56 Hours so far!!!

Wow!  I just realized that it has been awhile since I made an entry.  As you can probably glean from the title I have 56 hours total instrument time.  Last week we were unable to fly and had to opt for a ground session since President Bush was visiting the area so the TFR's (i.e. Temporary Flight Restrictions), blanketed the airspace of my home airport throughout the time for my instrument lesson.  So we did some practice for the oral exam portion of the 'upcoming' checkride.  My instructor also told me last week that I should make a list of available/unavailable dates so that we could schedule time for the checkride.  He said we'd settle on a date sometime within the next couple of lessons.

By the way, I took my Instrument Written exam, a week or so ago, and scored 90% !!!  I was pretty happy.  My instructor pointed out to me that it might also be in my interest to take the CFI Instrument Written exam since the test material came from the same bank of questions I already studied for.  Even though I can't imagine wanting to go for my CFI-Instrument Rating,,, ya never know,,, so I went ahead and took the exam and got another 90%.

My work is cut out for me... I have to polish up for the Instrument Checkride and after passing that, I'll immediately begin my Commercial Certificate training (will be considerably less time to complete that the Instrument Rating).  Basically, the Commercial Certificate will involve 10 hours of flying in a 'complex' airplane (i.e., one with retractable landing gear and constant speed prop) and then learning to perform a handful of, so-called, high-performance maneuvers; Chandelle, Turns on pylons, turns around pylons, steep spirals, lazy eights, etc..  It will also involve more in-depth study of systems.  The interesting part is that during the Commercial Checkride, the applicant is required to verbally describe the maneuver as it is being performed.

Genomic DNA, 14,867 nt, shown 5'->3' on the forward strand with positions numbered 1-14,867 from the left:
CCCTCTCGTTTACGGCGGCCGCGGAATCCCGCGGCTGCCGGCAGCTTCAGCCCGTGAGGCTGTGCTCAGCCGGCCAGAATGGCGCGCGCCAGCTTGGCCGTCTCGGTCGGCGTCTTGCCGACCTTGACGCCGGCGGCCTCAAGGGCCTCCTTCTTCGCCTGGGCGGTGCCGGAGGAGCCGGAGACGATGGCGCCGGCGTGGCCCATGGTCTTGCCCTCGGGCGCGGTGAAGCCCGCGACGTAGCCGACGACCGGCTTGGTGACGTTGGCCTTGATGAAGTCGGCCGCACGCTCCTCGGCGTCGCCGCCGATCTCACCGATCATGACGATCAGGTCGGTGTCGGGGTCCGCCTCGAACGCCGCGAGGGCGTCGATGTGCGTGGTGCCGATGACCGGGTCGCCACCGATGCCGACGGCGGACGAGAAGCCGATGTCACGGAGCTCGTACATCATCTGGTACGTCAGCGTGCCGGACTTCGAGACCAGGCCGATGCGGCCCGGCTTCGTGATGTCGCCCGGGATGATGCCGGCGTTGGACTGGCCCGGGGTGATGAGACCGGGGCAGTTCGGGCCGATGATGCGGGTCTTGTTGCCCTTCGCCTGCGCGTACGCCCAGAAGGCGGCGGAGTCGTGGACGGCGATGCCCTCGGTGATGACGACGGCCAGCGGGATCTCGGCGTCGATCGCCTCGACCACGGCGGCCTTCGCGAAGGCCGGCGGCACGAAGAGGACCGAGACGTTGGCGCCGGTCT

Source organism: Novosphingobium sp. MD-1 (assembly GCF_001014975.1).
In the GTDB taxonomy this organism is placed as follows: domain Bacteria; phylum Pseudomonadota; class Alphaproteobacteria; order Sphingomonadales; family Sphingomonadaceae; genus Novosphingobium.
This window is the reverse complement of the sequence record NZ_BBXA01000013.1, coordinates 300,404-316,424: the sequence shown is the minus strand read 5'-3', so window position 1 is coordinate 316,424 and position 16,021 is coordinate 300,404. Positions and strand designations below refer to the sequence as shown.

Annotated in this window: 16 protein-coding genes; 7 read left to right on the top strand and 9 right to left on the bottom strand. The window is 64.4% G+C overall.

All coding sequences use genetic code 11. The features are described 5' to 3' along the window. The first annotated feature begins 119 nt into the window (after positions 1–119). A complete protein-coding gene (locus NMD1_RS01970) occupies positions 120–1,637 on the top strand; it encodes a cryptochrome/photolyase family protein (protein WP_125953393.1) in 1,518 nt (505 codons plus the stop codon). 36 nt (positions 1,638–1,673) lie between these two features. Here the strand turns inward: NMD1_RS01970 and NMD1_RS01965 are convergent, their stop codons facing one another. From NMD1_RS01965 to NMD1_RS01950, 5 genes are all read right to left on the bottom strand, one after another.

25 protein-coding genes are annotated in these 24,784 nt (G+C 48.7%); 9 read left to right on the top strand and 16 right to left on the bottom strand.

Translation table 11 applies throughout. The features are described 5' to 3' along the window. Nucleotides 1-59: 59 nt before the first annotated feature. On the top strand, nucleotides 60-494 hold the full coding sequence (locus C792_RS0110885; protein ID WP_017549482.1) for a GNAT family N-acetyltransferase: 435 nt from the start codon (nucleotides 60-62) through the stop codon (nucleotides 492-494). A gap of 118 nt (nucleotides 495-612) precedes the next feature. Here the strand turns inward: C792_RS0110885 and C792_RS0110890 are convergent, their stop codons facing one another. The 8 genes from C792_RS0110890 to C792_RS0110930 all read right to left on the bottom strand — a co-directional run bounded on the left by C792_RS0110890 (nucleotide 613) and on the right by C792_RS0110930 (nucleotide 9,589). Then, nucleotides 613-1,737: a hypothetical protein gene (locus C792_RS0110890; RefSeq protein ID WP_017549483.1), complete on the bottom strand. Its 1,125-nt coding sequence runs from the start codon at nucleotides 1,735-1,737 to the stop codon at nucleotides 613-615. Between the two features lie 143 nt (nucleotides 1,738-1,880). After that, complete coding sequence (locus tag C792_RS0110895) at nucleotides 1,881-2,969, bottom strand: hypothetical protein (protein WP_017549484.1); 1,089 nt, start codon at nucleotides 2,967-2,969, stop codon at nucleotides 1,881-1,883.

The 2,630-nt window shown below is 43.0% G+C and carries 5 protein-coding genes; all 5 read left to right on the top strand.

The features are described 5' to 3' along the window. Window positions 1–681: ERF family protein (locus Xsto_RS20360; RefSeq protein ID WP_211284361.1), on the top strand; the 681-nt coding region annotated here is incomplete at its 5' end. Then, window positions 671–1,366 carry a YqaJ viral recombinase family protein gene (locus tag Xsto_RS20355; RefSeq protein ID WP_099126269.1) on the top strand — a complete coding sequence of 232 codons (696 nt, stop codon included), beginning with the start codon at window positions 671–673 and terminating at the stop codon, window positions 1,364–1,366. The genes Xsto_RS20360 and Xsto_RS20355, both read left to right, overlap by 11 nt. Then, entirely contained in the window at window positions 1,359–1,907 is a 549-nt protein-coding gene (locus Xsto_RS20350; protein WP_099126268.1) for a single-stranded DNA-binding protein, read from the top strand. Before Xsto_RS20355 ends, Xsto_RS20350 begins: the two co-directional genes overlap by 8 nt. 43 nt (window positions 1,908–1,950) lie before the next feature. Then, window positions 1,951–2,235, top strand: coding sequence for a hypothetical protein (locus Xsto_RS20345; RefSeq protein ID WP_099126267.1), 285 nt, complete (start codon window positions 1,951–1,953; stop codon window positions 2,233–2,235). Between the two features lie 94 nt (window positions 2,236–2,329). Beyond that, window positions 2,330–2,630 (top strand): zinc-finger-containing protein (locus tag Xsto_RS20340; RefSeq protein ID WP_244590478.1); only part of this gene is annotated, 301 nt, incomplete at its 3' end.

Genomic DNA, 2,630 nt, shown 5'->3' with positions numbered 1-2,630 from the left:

Immediately after passing my Commercial checkride, I'll then begin my training for CFI (Certified Flight Instructor).  During my CFI training I'll learn and practice spin recovery and get an endorsement for spins.  Understandably the ground study for the CFI focuses on training methods and 'psychology' of providing flight training in an effective manner to flight students.

Of course,,, I digress.... I still have to finish my Instrument rating.... but that should be coming in the next few months.  I feel rather confident (as is my CFI) about the oral portion of the checkride.  I'll feel better about the practical part of the checkride (the actual flying part) once I have some more polish on some of my approaches - though I should say that my CFII seems quite confident in my performance thus far.  I do have a 'bad' (?) habit of underestimating my abilities,,, so who knows, I suspect I'm better than I think (just like my CFII tells me from time to time.

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On a different note:  The oldest of my two dogs (a 14 1/2 year old Keeshond, female, named 'Bear') was diagnosed last week with an impossibly large cancerous tumor of the spleen, which appeared to have metastasized to the liver.  The diagnosis is terminal, at her age.  So, I am doing my best to keep her comfortable,, she is in no pain,,, though she is more lethargic than  usual.  I've raised her from a puppy and it is really going to be hard when I lose her... :-(  One day at a time,,, though...... she is with me for now :-/

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Good Flights!

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